I can’t make up my mind about Charlie Blackmon. Since the start of 2014, my dominant view has drifted from "interesting" to "kind of awesome" to "flukish" to "fluke" and now back to "interesting." He’s currently compelling for a couple of reasons. The first is that Blackmon is having a better 2015 than his All-Star worthy 2014. The second is that his improvement, at least on offense, can be attributed to some clear adjustments at the plate that indicate he’s actually a better baseball player today than he was a year ago. Namely, he's employed a more patient approach at the plate, and the results are showing up in his on base ability as well as his overall batting profile.
Blackmon earned a spot in the 2014 All-Star game due to an incredible April. He had an OPS of 1.650 and hit 72 percent above league average, represented by a wRC+ of 172. Blackmon noticeably and naturally regressed from those lofty heights and was a below average hitter in May and June. He OPS’d over 1.000 again in July and September, but an awful August dampened Blackmon’s second half numbers. In the first half, he slashed .305/.349/.479 for a wRC+ of 115. In the second half, Blackmon’s slash line was .264/.314/.384, contributing to a 78 wRC+. Taken together—and the halves must be taken together—Blackmon was the definition of average at the plate in 2014. His 100 wRC+ was the result of a .288/.334/.440 line with a 100 wRC+.
That’s all pretty well known. But there’s another split in Blackmon’s game that we have to pay attention to, and it helps us recognize his 2015 improvements. During the first half of 2014, Blackmon had a 5.5 percent walk rate and a 12.8 percent strike out rate. In the second half, he walked 3.8 percent of the time and struck out 17.8 percent of the time. Intuitively, Blackmon was more productive when he walked more and struck out less.
During 2015's first half, he's walked more than he did during 2014's first half slate. Blackmon’s first half batting line in 2015 is about as good as his 2014 first half, but it's more believable and seemingly more sustainable because his walk rate has improved. First, the line: Blackmon slashed .291/.360/.463 with a wRC+ of 113 in the first half of 2015. His on base percentage and slugging average best his final figures from 2015. Compared to the first half of 2014, he’s getting on base more but hitting with a tick less power. Most significantly, Blackmon’s walk rate has jumped to 7.4 percent, which is about league average. His strikeout rate also increased to 17.1 percent, but that figure is still better than the league.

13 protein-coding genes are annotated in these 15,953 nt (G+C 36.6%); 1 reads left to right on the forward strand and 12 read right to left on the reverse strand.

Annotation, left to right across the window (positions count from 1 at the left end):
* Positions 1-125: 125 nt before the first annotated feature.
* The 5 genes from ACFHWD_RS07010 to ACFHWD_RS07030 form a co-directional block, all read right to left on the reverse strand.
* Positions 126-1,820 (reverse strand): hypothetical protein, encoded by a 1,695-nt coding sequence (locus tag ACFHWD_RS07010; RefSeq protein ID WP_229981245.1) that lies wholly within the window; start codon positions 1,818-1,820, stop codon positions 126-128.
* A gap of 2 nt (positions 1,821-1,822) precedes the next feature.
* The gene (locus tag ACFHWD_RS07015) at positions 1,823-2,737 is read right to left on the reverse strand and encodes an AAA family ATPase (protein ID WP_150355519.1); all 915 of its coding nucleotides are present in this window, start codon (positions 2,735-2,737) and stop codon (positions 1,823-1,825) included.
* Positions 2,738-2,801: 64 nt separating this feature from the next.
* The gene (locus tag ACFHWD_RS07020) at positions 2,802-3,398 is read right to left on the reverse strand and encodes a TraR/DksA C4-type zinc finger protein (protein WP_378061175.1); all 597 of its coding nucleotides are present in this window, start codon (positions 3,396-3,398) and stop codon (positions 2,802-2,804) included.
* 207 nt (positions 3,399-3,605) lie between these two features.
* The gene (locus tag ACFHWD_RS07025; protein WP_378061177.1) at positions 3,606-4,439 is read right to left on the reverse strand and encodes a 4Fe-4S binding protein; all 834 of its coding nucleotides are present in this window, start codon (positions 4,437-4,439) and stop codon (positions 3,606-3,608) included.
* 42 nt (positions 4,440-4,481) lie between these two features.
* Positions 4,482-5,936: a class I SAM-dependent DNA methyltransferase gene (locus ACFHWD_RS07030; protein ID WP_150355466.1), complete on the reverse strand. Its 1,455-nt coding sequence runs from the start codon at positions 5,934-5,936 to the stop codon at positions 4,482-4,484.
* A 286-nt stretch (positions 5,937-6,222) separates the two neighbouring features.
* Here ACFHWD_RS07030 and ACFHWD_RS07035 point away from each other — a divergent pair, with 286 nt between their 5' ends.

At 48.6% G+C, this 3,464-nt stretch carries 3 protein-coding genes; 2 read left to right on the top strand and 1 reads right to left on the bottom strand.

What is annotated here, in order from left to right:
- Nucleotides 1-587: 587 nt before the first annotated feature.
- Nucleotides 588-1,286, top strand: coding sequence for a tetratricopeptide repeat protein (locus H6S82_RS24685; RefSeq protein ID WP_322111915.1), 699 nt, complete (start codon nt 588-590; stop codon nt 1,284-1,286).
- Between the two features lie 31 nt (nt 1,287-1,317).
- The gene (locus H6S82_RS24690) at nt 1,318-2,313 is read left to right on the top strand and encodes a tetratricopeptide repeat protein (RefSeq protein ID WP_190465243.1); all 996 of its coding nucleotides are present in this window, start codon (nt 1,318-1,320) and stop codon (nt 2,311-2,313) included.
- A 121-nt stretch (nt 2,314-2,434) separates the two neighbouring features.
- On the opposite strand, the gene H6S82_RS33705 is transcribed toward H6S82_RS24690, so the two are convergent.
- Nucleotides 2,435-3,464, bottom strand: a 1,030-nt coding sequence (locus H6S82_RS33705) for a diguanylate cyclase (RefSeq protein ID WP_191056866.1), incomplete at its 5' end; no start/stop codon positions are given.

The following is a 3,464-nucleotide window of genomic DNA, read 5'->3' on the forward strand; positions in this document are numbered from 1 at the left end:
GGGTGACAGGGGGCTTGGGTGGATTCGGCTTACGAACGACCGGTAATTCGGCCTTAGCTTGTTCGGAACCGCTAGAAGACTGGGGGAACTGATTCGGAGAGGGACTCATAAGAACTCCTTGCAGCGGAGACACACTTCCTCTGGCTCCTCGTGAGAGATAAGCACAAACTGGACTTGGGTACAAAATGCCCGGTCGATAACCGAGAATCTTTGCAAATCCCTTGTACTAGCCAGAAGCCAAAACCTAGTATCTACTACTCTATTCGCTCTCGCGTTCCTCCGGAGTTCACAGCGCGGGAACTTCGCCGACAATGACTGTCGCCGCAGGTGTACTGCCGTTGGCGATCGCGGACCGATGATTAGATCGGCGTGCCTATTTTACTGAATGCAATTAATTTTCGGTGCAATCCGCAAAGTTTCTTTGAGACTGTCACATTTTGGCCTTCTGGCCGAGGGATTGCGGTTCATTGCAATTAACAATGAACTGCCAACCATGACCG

It’s not an accident. Blackmon told Purple Row that he made a conscious decision in spring training to see more pitches. He wanted to become comfortable "hitting deep in counts." Blackmon wasn’t always relaxed in such situations, and for good reason. At the highest level of competition, Blackmon suggested, players "can’t afford to take pitches" and give the best pitchers in the world "strike one." Through maturation and work, Blackmon is now more comfortable hitting deep in counts. And it’s paying off.
The numbers bear out what Blackmon said. His PITCHf/x plate discipline (from FanGraphs) figures show Blackmon's changed approach. First, Blackmon is chasing less and he's not in a hurry to swing the bat. Blackmon isn’t swinging at as many balls outside of the zone, and he’s also not swinging at as many pitches inside of the zone either. Second, despite swinging a lot less, Blackmon's contact rate has decreased only slightly. This is evidence of Blackmon being more selective at the plate. The balls he's missing that are outside of the strike zone might be the pitches he previously attacked so as not to put himself in a hole. Now, they're working for him. Additionally, Blackmon's contact rate for balls inside of the zone has increased.
The result is a batter who is swinging at fewer pitches but making the same amount of contact as before. He’s taking more walks because of it, and he’s also making better contact as a result. According to FanGraphs’ subjective quality of contact measures, Blackmon’s soft contact rate has decreased from 21.1 percent in 2014 to 12.6 percent in 2015. His medium and hard hit percentages have also increased from 50.3 and 28.4 percent to 52.2 and 35.0 percent, respectively.
Another way of saying all that is that Charlie Blackmon’s eye at the plate has gotten better, he’s become more patient, and he’s translating that improved approach into better production. And another way of saying that is that Charlie Blackmon is a better baseball player in 2015 than he was in 2014—All-Star Game appearance be damned.
When previously reviewing Blackmon’s 2014, I was fond of pointing out that after April, Blackmon played almost exactly to his median projections. My essential point was that if you take out April, Blackmon actually had a below average season, which is what the projections said he would be. I was wrong about that. First, why would you take April out? Was it not part of the season? That phrase (if you take out…) is often evoked to highlight a player or team’s essential quality. But what it really does is turn a component of the whole into an essential quality. That was my mistake. Projection systems account for ups and downs when producing a median line. So if you take out any part of it, you’re either cherry picking or modifying the projection.
Right now, we have a complete view of Charlie Blackmon’s first half of 2015. Unparsed, it sure looks like he’s made real improvements at the plate that explain his improved batting line. Whether or not he can maintain this profile as the first half turns to the second will help provide a more complete picture of one of the Rockies' most interesting players.